Mia Armsworth is a passionate artist and now winner of the RIDBC Dr Frederick Gregory-Roberts prize, awarded to a student assisted by RIDBC School Support Service (Vision Impairment) for outstanding performance in the HSC. “It was a really great experience to win the prize, I definitely wasn’t expecting it!” she says excitedly.
Mia’s success doesn’t stop there, the eighteen-year-old recently celebrated the display of her artwork at the New South Wales Art Gallery as part of the ARTEXPRESS exhibition, which recognises outstanding pieces from HSC students.
While many artists have a story behind their works, Mia’s is particularly personal and beautiful; her photo media piece, How Many Fingers Do I See? shares her journey with North Carolina Macular Dystrophy.
“I realised I could use my art to help people to view vision impairment in a different way” Mia says, “Initially, I wasn’t sure what to do for the piece however the idea became clear after talking about it with my family”.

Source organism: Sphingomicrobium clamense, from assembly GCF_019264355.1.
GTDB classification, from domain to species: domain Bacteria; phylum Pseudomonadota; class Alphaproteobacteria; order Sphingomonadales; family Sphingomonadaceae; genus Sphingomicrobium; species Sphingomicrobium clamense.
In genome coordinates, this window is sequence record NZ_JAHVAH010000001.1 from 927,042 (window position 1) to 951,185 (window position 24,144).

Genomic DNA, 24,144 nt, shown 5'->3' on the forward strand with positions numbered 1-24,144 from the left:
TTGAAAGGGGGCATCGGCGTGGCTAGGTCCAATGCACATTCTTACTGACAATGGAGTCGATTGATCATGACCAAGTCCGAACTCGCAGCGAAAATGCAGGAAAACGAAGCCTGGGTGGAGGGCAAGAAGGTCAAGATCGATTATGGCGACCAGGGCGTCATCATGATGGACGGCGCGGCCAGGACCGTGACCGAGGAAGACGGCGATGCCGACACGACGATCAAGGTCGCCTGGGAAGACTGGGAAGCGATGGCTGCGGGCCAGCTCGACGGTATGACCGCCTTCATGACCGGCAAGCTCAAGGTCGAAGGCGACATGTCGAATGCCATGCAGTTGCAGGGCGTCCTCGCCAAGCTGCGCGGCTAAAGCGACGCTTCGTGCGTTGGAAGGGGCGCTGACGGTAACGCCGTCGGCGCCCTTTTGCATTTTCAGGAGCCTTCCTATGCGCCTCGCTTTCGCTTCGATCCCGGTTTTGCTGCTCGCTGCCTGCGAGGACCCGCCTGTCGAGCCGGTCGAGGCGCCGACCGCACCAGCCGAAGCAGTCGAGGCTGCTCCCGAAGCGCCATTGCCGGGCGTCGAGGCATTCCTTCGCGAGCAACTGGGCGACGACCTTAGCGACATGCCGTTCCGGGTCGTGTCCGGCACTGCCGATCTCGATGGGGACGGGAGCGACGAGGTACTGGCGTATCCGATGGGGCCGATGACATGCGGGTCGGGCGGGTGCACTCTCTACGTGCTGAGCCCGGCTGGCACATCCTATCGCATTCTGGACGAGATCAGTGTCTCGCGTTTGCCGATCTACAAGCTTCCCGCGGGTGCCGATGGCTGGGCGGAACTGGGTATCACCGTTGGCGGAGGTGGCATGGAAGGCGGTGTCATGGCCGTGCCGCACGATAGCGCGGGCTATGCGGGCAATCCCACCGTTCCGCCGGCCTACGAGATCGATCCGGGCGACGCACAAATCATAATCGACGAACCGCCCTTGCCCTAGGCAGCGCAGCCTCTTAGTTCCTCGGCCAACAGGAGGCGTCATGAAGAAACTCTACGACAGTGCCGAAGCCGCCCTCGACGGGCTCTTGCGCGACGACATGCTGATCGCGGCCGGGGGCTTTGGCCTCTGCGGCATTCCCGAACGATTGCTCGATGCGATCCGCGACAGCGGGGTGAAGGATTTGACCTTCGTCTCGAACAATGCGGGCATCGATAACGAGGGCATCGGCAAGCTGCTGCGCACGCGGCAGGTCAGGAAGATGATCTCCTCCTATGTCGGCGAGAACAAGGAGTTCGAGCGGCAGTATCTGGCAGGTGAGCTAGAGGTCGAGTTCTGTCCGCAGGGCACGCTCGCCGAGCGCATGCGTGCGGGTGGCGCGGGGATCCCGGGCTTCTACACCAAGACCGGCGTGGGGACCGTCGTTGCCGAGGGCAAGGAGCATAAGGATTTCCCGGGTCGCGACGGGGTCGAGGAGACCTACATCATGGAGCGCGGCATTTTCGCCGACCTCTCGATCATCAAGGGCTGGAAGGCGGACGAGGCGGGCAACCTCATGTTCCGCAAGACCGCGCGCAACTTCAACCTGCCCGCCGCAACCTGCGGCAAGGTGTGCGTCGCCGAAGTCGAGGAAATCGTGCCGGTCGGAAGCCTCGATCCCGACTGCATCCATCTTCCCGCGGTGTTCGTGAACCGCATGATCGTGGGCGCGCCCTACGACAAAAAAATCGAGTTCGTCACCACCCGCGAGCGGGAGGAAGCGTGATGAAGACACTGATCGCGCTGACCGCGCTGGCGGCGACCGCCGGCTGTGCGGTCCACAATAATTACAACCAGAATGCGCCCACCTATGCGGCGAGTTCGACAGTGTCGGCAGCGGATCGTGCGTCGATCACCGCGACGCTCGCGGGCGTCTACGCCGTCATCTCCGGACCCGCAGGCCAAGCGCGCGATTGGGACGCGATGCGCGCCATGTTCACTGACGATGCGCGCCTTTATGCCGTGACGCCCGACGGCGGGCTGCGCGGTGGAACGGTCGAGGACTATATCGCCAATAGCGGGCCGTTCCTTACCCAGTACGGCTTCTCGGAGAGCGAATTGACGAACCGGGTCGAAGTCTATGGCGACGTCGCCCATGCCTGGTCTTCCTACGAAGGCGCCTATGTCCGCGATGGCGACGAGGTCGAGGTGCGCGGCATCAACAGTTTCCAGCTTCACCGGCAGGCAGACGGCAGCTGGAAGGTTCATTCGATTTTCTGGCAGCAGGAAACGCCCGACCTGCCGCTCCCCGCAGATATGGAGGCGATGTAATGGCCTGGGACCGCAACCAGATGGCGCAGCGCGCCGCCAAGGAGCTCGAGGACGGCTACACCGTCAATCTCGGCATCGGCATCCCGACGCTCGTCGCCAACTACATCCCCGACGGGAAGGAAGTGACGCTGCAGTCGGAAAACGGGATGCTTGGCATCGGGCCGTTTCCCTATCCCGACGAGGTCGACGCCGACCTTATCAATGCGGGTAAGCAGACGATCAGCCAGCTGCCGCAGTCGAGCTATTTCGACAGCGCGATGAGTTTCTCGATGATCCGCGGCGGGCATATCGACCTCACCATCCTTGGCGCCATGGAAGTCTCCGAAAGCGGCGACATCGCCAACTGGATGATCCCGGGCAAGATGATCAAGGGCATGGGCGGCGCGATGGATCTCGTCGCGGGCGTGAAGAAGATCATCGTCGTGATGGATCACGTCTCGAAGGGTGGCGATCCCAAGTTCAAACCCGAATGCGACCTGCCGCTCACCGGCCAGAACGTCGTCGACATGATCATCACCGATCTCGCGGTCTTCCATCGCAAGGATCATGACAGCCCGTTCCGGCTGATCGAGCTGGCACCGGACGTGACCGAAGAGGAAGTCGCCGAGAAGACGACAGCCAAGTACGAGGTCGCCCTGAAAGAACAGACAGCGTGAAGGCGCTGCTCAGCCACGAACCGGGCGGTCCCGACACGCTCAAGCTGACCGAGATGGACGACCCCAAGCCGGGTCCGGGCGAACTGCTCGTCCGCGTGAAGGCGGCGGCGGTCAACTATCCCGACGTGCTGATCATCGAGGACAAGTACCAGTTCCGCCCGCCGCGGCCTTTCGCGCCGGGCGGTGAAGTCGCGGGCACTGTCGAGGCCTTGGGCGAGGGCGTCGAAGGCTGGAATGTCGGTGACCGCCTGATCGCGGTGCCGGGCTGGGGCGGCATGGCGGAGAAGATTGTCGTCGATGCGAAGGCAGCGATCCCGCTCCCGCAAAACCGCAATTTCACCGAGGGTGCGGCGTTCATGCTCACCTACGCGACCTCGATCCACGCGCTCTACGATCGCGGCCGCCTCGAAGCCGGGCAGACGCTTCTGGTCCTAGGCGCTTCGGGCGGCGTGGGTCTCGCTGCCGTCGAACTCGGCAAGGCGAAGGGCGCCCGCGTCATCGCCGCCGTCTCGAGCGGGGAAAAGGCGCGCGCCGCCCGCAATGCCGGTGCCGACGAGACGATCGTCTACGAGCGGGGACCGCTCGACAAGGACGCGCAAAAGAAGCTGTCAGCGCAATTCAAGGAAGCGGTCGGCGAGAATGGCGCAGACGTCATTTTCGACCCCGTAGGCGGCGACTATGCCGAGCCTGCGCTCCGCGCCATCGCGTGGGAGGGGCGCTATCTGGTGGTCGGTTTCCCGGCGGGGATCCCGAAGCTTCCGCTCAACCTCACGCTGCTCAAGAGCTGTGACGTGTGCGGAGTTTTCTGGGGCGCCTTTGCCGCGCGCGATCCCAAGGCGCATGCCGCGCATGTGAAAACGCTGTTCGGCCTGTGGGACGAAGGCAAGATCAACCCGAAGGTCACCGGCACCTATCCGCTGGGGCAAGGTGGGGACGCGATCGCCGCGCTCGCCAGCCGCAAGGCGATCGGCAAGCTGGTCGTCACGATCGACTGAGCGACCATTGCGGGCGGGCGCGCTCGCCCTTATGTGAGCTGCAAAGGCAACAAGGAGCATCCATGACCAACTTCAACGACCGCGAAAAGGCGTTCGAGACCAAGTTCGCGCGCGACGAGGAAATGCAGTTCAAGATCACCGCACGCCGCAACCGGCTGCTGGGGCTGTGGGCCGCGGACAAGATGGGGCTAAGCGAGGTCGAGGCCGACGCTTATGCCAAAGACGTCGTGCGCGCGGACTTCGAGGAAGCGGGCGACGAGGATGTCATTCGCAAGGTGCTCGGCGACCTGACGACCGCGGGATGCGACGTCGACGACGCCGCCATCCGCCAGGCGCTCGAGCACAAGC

Diagnosed with the condition when she was in preschool, Mia has reduced vision and depth perception, but rather than let it hinder her artistic journey, it offers her uniqueness. “My vision impairment lets me see things differently – it’s part of who I am,” she says. “There are so many different mediums, art is for everybody. For me, I am really into colour, shapes and patterns.”
In 2018, Mia graduated high school with outstanding results in her HSC, giving her a myriad of university options.
When it came time to choose a university, Sydney-based Mia decided her heart was set on studying in Melbourne, a city she terms “Australia’s Art Capital”. So, earlier this year, Mia packed her bags for a new life, living away from home as a Fine Art student at Melbourne’s RMIT. She says the experience was both exciting and daunting and lists learning to cook for herself as one of her biggest challenges. A few months on, Mia has settled into her studies and is enjoying the experience.
Currently majoring in Painting, she encourages other young people with vision impairment to consider art studies, if that is where the passion lies. “Art is individual and everybody experiences it differently,” she concludes. And despite only starting her degree this year, Mia’s ambition is much higher including progressing to a Masters in the arts.